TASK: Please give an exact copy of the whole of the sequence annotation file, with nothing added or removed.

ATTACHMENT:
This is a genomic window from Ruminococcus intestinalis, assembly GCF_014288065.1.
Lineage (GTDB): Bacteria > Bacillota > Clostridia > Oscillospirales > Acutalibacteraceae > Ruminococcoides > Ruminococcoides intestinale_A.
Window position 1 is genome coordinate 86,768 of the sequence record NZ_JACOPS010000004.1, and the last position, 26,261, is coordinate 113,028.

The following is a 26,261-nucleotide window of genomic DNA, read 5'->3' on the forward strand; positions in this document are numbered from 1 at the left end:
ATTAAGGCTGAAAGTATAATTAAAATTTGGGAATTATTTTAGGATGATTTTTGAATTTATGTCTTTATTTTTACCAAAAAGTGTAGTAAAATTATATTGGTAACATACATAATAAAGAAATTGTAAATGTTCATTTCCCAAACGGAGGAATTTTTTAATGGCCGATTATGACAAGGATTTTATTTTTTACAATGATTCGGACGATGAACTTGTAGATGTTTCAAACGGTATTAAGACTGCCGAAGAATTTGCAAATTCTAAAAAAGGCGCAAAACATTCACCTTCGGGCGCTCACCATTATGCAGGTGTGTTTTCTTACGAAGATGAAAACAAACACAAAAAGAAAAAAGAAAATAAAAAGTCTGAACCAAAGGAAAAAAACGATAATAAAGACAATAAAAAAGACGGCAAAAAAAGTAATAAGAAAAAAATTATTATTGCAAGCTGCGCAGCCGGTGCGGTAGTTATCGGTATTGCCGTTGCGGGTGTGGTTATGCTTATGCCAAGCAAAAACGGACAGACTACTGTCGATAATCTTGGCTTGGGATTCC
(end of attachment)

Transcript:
This is a genomic window from Ruminococcus intestinalis, assembly GCF_014288065.1.
Lineage (GTDB): Bacteria > Bacillota > Clostridia > Oscillospirales > Acutalibacteraceae > Ruminococcoides > Ruminococcoides intestinale_A.
Window position 1 is genome coordinate 86,768 of the sequence record NZ_JACOPS010000004.1, and the last position, 26,261, is coordinate 113,028.

The following is a 26,261-nucleotide window of genomic DNA, read 5'->3' on the forward strand; positions in this document are numbered from 1 at the left end:
ATTAAGGCTGAAAGTATAATTAAAATTTGGGAATTATTTTAGGATGATTTTTGAATTTATGTCTTTATTTTTACCAAAAAGTGTAGTAAAATTATATTGGTAACATACATAATAAAGAAATTGTAAATGTTCATTTCCCAAACGGAGGAATTTTTTAATGGCCGATTATGACAAGGATTTTATTTTTTACAATGATTCGGACGATGAACTTGTAGATGTTTCAAACGGTATTAAGACTGCCGAAGAATTTGCAAATTCTAAAAAAGGCGCAAAACATTCACCTTCGGGCGCTCACCATTATGCAGGTGTGTTTTCTTACGAAGATGAAAACAAACACAAAAAGAAAAAAGAAAATAAAAAGTCTGAACCAAAGGAAAAAAACGATAATAAAGACAATAAAAAAGACGGCAAAAAAAGTAATAAGAAAAAAATTATTATTGCAAGCTGCGCAGCCGGTGCGGTAGTTATCGGTATTGCCGTTGCGGGTGTGGTTATGCTTATGCCAAGCAAAAACGGACAGACTACTGTCGATAATCTTGGCTTGGGATTCC